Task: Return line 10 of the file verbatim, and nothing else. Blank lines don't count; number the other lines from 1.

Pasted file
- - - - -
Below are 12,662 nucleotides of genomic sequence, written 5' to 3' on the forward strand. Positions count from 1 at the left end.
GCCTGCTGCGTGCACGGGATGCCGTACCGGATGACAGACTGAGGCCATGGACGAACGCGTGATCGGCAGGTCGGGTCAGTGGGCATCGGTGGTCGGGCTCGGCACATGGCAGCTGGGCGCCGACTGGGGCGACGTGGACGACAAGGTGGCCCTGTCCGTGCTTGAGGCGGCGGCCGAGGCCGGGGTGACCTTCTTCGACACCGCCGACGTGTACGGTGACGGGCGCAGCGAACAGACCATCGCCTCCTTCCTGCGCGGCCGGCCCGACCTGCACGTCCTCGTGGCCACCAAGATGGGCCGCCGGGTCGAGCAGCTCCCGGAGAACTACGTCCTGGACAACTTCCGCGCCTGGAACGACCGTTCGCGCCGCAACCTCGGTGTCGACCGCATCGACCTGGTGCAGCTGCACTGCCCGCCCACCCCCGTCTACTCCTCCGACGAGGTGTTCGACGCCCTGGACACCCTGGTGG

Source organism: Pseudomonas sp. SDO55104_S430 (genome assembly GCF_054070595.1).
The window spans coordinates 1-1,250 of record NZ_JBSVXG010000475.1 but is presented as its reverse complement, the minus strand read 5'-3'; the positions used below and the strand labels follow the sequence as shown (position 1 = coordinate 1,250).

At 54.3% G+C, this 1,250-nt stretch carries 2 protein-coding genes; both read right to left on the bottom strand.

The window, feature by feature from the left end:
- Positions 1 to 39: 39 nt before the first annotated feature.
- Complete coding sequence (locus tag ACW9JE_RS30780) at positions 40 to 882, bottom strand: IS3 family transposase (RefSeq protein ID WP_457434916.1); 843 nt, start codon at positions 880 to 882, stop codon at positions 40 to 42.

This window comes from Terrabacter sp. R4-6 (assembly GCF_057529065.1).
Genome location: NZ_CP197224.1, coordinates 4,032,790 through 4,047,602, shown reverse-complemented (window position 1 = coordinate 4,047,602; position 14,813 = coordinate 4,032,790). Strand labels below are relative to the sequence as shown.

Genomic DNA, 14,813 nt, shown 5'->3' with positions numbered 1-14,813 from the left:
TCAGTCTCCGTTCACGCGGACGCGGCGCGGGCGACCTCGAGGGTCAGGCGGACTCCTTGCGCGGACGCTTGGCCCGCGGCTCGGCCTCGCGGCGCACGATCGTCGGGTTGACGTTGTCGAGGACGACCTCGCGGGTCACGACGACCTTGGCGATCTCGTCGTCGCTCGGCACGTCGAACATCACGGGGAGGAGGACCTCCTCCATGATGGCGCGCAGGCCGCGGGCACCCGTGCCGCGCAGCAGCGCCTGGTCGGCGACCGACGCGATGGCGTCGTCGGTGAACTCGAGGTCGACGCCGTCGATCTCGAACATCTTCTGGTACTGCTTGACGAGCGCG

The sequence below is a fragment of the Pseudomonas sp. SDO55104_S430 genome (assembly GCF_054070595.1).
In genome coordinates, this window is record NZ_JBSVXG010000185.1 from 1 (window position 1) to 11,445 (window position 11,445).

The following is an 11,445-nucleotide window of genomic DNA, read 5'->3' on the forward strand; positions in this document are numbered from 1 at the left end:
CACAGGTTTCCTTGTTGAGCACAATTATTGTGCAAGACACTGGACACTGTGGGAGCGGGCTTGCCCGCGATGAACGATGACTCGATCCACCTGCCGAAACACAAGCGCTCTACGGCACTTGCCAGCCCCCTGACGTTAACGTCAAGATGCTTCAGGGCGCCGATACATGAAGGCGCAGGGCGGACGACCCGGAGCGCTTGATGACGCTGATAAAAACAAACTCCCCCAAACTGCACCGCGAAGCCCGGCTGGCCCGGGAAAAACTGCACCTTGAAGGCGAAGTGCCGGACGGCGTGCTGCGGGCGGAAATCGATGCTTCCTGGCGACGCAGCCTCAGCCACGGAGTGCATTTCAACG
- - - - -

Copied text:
Genome location: NZ_CP197224.1, coordinates 4,032,790 through 4,047,602, shown reverse-complemented (window position 1 = coordinate 4,047,602; position 14,813 = coordinate 4,032,790). Strand labels below are relative to the sequence as shown.